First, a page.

From the moment of his birth he’d heard the throb of the mills. It was as much
a part of him as the sound of his heart beating beneath his skin.
The Tempering is the story of one young man’s transition from schoolboy to workingman, but it echoes the lives of so many others who worked the steel mills before World War I. Based on the accounts of her father, Skurzynski weaves the strong will to work and love of family that typified life in the steel towns with clear descriptions of the long hours, low pay, and unhealthy environment endured by both workers and their families.
Karl Kerner is a boy poised on the edge of his sixteenth birthday, a day he must reach before he’ll be allowed to quit school and go to work in the mills. He longs to be a man and be given “man’s work” in the mills, but a young teacher comes into his life with other plans. Karl is drawn to her as she begins her struggle to convince the boys of the town to stay in school and out of the dangerous mills.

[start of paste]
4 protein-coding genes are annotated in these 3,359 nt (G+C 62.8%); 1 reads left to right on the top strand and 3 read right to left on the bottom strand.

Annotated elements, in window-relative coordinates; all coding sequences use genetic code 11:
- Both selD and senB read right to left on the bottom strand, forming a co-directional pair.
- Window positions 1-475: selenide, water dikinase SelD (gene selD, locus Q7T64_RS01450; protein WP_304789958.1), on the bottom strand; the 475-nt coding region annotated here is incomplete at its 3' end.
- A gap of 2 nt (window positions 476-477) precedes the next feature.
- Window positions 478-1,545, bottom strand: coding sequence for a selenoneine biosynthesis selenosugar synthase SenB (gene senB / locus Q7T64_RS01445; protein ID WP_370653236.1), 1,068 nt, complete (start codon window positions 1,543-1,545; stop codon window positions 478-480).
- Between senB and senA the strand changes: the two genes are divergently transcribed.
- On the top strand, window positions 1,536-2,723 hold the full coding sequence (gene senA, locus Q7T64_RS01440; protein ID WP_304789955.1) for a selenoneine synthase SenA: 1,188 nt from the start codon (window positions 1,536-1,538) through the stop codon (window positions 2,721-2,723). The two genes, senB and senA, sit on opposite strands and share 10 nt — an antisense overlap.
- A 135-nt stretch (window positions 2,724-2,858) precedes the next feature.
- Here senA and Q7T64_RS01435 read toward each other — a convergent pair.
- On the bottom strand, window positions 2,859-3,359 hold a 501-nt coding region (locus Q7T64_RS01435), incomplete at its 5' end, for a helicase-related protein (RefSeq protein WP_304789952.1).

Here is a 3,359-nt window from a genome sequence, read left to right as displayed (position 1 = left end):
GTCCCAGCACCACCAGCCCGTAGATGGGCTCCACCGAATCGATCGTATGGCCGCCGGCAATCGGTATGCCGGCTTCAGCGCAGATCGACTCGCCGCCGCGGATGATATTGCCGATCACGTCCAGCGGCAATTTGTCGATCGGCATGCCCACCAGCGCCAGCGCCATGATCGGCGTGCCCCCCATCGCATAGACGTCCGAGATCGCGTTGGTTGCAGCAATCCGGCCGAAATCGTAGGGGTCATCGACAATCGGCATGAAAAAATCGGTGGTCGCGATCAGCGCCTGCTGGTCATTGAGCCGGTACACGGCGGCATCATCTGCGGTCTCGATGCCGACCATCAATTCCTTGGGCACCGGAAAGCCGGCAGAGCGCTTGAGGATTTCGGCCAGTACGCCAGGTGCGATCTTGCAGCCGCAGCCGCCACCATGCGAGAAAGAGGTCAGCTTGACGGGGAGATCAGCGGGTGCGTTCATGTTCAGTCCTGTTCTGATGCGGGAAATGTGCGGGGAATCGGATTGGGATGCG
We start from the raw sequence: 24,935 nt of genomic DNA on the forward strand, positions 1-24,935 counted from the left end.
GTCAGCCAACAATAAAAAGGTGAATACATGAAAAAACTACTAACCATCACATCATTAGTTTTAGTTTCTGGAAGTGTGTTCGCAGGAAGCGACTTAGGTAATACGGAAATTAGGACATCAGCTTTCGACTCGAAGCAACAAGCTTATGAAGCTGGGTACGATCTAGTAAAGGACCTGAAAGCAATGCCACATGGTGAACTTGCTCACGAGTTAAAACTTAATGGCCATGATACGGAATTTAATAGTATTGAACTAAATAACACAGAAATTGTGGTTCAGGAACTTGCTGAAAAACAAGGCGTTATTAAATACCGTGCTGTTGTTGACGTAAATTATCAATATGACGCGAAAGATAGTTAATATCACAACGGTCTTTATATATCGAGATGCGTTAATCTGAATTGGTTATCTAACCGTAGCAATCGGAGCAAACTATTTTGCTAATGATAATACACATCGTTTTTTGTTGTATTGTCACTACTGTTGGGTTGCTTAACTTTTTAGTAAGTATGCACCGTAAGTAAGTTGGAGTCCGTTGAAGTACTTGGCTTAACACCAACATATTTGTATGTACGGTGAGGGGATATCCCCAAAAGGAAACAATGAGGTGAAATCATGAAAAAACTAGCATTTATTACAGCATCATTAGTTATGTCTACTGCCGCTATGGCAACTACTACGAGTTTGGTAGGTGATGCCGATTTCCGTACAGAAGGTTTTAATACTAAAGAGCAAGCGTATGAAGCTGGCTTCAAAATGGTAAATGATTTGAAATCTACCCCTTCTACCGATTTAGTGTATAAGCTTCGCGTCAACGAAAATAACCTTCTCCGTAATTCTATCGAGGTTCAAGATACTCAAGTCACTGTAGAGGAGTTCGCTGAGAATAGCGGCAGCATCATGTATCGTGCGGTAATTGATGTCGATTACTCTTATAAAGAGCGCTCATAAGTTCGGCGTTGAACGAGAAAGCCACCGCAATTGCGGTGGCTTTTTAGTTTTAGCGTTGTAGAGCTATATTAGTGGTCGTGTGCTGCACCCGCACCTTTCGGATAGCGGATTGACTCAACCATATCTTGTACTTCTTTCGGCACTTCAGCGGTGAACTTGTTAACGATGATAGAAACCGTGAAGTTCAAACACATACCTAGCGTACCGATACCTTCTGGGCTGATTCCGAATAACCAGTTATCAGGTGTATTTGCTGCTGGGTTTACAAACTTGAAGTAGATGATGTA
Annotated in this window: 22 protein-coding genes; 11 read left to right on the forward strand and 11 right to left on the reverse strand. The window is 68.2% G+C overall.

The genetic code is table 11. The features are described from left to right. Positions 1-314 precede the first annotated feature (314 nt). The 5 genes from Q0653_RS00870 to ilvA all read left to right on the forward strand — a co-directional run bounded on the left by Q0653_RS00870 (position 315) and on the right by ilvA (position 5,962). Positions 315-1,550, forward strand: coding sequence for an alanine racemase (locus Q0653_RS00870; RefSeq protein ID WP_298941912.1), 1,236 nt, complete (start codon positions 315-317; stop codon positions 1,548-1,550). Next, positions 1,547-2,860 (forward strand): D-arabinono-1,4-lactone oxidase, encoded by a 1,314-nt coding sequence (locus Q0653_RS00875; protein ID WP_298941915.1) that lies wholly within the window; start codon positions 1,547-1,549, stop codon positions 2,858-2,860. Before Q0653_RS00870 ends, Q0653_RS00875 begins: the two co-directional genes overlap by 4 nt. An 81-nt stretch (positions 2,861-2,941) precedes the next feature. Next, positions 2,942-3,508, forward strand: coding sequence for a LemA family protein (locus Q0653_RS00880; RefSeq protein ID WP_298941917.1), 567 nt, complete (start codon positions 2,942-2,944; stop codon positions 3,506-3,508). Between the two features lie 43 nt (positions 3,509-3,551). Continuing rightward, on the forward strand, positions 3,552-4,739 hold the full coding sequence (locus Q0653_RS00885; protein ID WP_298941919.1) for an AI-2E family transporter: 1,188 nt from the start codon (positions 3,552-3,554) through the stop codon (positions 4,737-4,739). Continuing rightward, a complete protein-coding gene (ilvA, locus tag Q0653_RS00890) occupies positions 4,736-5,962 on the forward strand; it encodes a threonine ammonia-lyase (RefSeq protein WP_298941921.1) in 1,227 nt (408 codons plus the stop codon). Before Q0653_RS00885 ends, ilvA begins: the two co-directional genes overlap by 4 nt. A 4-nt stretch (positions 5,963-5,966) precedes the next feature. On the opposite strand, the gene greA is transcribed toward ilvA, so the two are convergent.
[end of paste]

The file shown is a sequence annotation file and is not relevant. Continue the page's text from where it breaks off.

Through depictions of Karl’s own family and those of his friends, the hardships and joys of living in this historical period are given breadth and color. The reader is pulled into the social dynamics and struggles of the people who live in Canaan, breathing the steel dust and marching to the rhythm of the mills. Families endure the deaths of children from diseases that have yet to be controlled, and men lose life and limb in the hot mills, not only from the dangerous work involved, but also from their untamed co-workers. Through it all, though, families stay together and neighbors help one another, despite any differences that come and go between them.
This book would be useful in a middle school history class to facilitate discussions of the working conditions inherent in many industries at the turn of the twentieth century. It is also exciting for any young person interested in historical stories. As one of the Golden Triangle Books, the University of Pittsburgh Press will dedicate a Website to The Tempering that will include links to other sites discussing the subjects covered in the book and lesson plans for teachers.
Disclosure: This article is not an endorsement, but a review. The author provided free copies of his/her book to have his/her book reviewed by a professional reviewer. No fee was paid by the author for this review. Foreword Reviews only recommends books that we love and make no guarantee that the author will receive a positive review. Foreword Magazine, Inc. is disclosing this in accordance with the Federal Trade Commission’s 16 CFR, Part 255.